To him, Hong Kong hasn't changed too much, "the city has changed just a little bit, but I think myself have changed more than the city, since I am older now I think HK is becoming more crowded and noisy, because something I once enjoyed is turning to kind of noise to me now."

He thinks the spirit of energy and hard-working has not changed. "If you work hard, there are lots of opportunities; if you want to make big money, opportunities are also there."

But he noted that as the mainland cities are developing rapidly, Hong Kong is facing tougher competition from them, including metropolises such as Shanghai and Shenzhen, and even from other smaller cities.

As for whether HK has changed or not, Angela believes, compared to 13 years ago, they feel it's a much better place than when they first arrived, for they arrived shortly after SARs hit the city, and later on there was the financial crisis in 2008.

After development of the past two decades, those who have moved back to the UK are considering to returning to Hong Kong. Angela shared the story of her friend.

"I know a girl whose family moved to the UK before the handover when she was a teenager. But now she came back to work. She loves Hong Kong because she had so many positive childhood experiences here."

Although his stay in Hong Kong is not so long to compare the changes in the city, Jorge has a vivid memory of how he first got the idea of Hong Kong's handover back to China.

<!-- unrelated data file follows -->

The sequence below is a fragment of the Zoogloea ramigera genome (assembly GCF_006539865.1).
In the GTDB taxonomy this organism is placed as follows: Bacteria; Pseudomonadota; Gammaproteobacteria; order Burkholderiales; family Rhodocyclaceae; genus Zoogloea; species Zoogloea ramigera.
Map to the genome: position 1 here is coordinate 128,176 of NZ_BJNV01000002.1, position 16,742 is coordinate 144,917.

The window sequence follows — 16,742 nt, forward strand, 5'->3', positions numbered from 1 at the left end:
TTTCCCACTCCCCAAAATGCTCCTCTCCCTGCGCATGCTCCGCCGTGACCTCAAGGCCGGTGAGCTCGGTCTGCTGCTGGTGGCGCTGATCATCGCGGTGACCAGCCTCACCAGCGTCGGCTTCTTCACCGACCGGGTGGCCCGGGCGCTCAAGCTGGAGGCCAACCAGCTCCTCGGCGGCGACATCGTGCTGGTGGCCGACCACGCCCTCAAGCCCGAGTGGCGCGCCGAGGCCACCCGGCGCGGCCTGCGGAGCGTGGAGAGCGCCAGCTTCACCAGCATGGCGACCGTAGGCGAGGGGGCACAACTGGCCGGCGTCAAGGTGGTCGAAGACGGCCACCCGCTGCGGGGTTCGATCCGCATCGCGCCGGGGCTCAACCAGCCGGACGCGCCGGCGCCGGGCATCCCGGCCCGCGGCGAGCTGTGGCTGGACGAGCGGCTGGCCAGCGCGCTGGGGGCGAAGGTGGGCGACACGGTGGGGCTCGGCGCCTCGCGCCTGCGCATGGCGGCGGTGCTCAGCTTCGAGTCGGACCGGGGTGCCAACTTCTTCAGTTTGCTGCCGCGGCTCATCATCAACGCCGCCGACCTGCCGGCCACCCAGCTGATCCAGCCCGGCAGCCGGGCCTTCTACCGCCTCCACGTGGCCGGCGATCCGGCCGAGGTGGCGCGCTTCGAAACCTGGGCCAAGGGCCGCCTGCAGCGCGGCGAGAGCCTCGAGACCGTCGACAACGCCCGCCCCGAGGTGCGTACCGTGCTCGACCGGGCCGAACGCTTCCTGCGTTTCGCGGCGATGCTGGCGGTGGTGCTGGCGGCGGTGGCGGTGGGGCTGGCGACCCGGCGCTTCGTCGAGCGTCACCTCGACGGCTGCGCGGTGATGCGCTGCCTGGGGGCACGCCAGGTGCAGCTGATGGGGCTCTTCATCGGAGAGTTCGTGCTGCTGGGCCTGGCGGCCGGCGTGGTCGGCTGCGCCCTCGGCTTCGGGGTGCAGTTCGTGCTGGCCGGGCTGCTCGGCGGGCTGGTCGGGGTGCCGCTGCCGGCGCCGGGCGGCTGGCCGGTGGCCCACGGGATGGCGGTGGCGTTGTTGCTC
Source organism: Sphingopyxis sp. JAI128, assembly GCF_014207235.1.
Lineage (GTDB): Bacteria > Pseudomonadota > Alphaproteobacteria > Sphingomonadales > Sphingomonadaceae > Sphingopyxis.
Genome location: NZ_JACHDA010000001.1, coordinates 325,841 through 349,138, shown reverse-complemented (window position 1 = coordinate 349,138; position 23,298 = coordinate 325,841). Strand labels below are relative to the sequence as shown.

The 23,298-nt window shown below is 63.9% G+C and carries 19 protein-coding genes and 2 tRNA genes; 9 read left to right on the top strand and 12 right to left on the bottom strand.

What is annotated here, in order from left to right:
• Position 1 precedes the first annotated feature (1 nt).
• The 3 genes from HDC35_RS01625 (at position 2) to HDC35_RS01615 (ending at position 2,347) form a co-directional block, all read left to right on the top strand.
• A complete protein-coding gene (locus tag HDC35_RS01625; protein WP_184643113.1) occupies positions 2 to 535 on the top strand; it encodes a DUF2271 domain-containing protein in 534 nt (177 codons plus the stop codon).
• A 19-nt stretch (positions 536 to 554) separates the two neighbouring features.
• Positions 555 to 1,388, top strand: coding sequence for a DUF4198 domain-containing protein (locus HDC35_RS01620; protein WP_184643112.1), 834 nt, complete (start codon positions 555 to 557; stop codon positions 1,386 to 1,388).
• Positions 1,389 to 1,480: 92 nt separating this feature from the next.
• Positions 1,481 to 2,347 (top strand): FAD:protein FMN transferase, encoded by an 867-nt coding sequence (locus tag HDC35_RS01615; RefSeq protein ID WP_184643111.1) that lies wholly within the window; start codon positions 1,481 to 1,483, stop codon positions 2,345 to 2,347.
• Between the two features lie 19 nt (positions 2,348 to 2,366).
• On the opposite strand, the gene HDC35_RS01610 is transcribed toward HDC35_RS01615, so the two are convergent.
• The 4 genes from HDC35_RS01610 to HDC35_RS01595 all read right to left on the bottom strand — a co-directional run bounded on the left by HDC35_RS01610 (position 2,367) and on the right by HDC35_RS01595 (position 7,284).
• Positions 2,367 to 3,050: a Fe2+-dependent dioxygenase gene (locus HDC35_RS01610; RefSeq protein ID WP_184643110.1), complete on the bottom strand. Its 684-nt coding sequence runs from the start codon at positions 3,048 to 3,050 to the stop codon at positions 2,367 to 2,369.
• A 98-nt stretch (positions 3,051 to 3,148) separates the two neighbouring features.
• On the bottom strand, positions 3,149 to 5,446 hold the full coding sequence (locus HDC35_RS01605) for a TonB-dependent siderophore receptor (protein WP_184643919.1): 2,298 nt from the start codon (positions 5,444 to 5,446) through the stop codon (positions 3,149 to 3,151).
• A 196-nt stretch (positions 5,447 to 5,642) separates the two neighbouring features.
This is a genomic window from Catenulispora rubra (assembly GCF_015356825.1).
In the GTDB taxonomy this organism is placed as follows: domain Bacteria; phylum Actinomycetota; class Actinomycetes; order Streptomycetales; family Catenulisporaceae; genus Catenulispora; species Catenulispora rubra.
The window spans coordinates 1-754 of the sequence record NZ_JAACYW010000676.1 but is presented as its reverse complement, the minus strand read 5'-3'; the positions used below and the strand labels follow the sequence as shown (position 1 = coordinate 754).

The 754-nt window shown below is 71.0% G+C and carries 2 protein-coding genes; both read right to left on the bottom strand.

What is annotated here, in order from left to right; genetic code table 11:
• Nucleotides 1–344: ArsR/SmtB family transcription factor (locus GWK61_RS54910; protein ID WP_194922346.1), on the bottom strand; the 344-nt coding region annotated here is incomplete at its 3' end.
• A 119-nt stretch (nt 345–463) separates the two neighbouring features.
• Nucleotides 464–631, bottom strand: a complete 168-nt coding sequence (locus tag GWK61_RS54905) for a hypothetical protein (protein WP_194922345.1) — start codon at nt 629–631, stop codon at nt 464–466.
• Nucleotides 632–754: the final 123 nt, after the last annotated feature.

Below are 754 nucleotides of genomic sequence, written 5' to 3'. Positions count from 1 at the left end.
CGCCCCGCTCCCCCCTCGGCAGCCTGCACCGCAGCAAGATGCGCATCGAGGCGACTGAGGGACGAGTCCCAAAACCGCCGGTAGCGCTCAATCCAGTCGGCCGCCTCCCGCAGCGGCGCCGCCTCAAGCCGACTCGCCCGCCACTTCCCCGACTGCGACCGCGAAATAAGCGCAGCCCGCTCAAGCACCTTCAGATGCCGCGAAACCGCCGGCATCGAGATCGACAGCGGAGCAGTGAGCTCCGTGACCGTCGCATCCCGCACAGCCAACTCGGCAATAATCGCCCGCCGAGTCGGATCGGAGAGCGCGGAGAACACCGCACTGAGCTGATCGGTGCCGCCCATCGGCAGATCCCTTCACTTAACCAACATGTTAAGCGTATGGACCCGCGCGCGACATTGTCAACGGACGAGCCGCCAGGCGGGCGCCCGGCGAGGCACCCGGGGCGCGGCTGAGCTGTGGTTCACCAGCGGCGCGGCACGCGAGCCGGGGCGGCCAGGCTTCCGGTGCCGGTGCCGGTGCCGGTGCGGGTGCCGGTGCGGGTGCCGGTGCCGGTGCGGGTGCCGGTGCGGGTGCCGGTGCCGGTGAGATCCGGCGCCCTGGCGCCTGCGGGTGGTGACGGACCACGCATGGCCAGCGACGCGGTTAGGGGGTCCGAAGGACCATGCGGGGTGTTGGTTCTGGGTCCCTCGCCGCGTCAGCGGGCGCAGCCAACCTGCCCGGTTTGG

"20 years ago, I watched a documentary about the handover of HK back to China in Spain, in which some people were talking to reporters and saying they were afraid and concerned about the future, so they chose to leave." He added, "I can even remember the last image of the documentary was a family leaving HK."

Yet, 20 years later, he would never imagine himself to be here in Hong Kong and get interviewed on HK's 20th anniversary of its handover by a reporter from Beijing.

"Personally, at that time, I thought Hong Kong might turn to Beijing, with no more skyscrapers booming up, etc. , but after 20 years, I was wrong, because you can see, Hong Kong is still pretty much Hong Kong while Beijing is becoming a metropolis more like Hong Kong."

Better Future for HK

Angela believes as the economic situation remains pessimistic in Europe and especially with the Brexit; Asia, especially Hong Kong would be more appealing for people in the UK, since some of them still have 'ties' here.

James told the reporter that after living in Hong Kong for 15 years he can feel people from mainland have brought much money and prosperity, and many opportunities to Hong Kong. The financial sector has been driven by support from the mainland.

Jorge observed that after 20 years, especially after the 2008 financial crisis, Hong Kongers are caring more about their economic situation and if they look around at the US, Europe and China, they can see the growth of Chinese mainland and realize it is a strong partner.

With strong support from Chinese central government, and driven by the Hong Kong spirit of hardworking and 'get-up-and-go,' Hong Kong will continue to be a better place, for locals, expats, as well as visitors.

(The opinions expressed here do not necessarily reflect the opinions of Panview or CCTV.com)

 
Panview offers a new window of understanding the world as well as China through the views, opinions, and analysis of experts. We also welcome outside submissions, so feel free to send in your own editorials to "globalopinion@vip.cntv.cn" for consideration.